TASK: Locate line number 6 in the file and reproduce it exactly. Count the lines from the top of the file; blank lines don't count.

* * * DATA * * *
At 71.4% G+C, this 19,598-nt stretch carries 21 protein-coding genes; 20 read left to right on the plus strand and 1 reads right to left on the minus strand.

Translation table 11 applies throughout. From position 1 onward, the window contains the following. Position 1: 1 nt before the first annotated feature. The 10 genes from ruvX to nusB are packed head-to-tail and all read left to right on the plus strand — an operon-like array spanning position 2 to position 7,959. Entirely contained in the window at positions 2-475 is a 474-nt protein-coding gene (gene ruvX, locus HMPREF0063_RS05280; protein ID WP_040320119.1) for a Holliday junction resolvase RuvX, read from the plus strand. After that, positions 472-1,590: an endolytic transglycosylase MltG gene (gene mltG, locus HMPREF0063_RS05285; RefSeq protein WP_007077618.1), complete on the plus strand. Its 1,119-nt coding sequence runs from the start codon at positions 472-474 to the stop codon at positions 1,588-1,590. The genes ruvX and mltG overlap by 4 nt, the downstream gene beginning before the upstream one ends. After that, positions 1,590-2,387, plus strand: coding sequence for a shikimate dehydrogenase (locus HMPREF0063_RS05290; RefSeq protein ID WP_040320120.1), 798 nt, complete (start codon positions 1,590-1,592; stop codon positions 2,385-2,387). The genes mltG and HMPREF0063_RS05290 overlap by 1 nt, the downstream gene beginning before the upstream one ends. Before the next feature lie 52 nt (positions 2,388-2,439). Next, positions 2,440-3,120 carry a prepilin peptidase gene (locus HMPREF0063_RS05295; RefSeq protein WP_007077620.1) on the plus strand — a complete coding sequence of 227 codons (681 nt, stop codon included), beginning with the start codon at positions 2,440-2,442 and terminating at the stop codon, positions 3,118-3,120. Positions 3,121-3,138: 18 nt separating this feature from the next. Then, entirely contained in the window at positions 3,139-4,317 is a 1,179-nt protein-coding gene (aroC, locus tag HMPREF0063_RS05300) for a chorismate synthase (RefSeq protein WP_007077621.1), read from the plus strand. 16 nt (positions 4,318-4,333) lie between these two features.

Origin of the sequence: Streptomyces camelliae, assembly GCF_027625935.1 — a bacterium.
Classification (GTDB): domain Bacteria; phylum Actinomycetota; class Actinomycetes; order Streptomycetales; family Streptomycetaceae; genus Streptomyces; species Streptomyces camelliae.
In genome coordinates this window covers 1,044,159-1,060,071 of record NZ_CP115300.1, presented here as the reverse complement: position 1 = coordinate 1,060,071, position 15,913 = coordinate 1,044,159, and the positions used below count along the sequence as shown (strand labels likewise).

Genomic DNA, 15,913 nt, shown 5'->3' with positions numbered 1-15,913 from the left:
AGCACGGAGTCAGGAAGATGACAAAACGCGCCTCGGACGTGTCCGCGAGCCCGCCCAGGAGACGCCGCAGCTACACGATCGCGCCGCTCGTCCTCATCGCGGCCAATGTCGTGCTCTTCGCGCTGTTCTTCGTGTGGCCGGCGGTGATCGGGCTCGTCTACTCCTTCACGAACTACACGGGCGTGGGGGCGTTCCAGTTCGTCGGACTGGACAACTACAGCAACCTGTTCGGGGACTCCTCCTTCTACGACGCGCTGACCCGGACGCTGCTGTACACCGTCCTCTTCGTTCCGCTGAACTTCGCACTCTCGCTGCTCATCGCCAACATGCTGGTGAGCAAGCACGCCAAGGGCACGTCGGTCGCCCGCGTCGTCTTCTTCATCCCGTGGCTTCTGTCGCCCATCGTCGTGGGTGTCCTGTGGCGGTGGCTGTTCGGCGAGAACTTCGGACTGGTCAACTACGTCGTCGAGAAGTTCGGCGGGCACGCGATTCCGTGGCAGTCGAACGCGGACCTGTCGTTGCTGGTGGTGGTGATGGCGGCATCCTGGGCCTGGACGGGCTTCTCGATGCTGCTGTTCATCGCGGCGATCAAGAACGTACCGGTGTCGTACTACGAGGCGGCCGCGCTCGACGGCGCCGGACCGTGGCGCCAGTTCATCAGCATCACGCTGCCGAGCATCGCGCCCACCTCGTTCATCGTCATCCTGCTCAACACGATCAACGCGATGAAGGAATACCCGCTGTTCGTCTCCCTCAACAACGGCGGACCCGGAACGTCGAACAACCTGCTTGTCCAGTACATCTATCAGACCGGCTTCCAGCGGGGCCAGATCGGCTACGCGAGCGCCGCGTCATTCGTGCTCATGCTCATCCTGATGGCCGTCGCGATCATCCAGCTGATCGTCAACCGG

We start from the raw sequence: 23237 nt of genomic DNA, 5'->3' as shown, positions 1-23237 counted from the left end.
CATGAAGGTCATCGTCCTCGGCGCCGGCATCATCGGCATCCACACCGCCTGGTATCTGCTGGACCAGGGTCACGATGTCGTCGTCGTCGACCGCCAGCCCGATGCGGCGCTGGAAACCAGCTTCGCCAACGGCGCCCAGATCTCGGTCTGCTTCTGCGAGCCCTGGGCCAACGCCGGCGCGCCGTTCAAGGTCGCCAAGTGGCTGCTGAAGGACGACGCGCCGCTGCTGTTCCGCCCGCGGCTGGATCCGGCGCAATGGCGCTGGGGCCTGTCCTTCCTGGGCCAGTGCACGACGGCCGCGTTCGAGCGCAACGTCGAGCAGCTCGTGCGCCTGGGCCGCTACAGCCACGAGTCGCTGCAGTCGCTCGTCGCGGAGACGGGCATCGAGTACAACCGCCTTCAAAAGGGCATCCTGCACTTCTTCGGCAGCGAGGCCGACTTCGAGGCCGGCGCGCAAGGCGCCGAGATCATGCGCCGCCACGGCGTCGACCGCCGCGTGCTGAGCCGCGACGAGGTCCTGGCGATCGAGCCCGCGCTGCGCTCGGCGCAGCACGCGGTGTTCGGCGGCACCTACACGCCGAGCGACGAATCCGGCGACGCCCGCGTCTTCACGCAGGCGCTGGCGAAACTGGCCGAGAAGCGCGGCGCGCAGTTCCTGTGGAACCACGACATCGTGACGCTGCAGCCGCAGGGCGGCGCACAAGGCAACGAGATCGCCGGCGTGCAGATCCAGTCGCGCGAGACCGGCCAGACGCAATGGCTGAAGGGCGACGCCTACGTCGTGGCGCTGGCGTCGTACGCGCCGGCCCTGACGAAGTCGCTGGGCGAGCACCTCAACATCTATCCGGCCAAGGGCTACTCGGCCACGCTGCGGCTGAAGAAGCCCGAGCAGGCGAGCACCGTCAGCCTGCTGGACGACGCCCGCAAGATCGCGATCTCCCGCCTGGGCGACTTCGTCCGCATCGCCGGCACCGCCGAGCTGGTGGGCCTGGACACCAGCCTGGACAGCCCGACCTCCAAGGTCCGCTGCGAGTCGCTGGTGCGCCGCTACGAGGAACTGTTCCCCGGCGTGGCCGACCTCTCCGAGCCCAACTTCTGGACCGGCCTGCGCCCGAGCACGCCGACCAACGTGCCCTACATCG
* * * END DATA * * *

Genomic DNA, 15,913 nt, shown 5'->3' with positions numbered 1-15,913 from the left: